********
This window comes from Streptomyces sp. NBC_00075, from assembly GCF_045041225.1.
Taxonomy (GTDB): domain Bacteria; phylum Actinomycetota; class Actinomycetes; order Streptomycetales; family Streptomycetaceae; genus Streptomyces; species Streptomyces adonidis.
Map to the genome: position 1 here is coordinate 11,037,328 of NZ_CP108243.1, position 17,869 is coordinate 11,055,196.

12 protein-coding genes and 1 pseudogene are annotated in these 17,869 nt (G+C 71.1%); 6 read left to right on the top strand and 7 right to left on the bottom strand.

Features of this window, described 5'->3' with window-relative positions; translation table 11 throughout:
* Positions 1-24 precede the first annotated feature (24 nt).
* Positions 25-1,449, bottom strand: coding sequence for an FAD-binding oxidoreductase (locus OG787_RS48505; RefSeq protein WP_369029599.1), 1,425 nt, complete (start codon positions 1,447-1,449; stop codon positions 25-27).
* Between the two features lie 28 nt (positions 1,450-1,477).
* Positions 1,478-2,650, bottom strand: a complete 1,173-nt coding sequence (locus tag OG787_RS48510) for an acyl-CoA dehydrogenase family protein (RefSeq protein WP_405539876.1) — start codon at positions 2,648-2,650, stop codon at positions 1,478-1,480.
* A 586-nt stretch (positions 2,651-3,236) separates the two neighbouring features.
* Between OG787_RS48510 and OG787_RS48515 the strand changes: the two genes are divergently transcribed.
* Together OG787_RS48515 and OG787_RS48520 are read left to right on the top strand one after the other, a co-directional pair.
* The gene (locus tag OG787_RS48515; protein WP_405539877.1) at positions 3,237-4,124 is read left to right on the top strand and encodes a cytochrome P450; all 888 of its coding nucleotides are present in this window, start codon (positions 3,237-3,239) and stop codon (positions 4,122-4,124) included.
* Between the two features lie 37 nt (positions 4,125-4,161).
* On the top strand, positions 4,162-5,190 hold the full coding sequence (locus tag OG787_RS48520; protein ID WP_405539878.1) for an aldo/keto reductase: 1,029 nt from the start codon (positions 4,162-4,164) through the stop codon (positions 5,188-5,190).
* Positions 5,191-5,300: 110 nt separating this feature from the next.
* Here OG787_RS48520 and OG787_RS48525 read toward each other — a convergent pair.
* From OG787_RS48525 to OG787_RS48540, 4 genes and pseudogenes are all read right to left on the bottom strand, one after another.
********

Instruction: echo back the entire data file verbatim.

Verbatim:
This window comes from Streptomyces sp. NBC_00075, from assembly GCF_045041225.1.
Taxonomy (GTDB): domain Bacteria; phylum Actinomycetota; class Actinomycetes; order Streptomycetales; family Streptomycetaceae; genus Streptomyces; species Streptomyces adonidis.
Map to the genome: position 1 here is coordinate 11,037,328 of NZ_CP108243.1, position 17,869 is coordinate 11,055,196.

12 protein-coding genes and 1 pseudogene are annotated in these 17,869 nt (G+C 71.1%); 6 read left to right on the top strand and 7 right to left on the bottom strand.

Features of this window, described 5'->3' with window-relative positions; translation table 11 throughout:
* Positions 1-24 precede the first annotated feature (24 nt).
* Positions 25-1,449, bottom strand: coding sequence for an FAD-binding oxidoreductase (locus OG787_RS48505; RefSeq protein WP_369029599.1), 1,425 nt, complete (start codon positions 1,447-1,449; stop codon positions 25-27).
* Between the two features lie 28 nt (positions 1,450-1,477).
* Positions 1,478-2,650, bottom strand: a complete 1,173-nt coding sequence (locus tag OG787_RS48510) for an acyl-CoA dehydrogenase family protein (RefSeq protein WP_405539876.1) — start codon at positions 2,648-2,650, stop codon at positions 1,478-1,480.
* A 586-nt stretch (positions 2,651-3,236) separates the two neighbouring features.
* Between OG787_RS48510 and OG787_RS48515 the strand changes: the two genes are divergently transcribed.
* Together OG787_RS48515 and OG787_RS48520 are read left to right on the top strand one after the other, a co-directional pair.
* The gene (locus tag OG787_RS48515; protein WP_405539877.1) at positions 3,237-4,124 is read left to right on the top strand and encodes a cytochrome P450; all 888 of its coding nucleotides are present in this window, start codon (positions 3,237-3,239) and stop codon (positions 4,122-4,124) included.
* Between the two features lie 37 nt (positions 4,125-4,161).
* On the top strand, positions 4,162-5,190 hold the full coding sequence (locus tag OG787_RS48520; protein ID WP_405539878.1) for an aldo/keto reductase: 1,029 nt from the start codon (positions 4,162-4,164) through the stop codon (positions 5,188-5,190).
* Positions 5,191-5,300: 110 nt separating this feature from the next.
* Here OG787_RS48520 and OG787_RS48525 read toward each other — a convergent pair.
* From OG787_RS48525 to OG787_RS48540, 4 genes and pseudogenes are all read right to left on the bottom strand, one after another.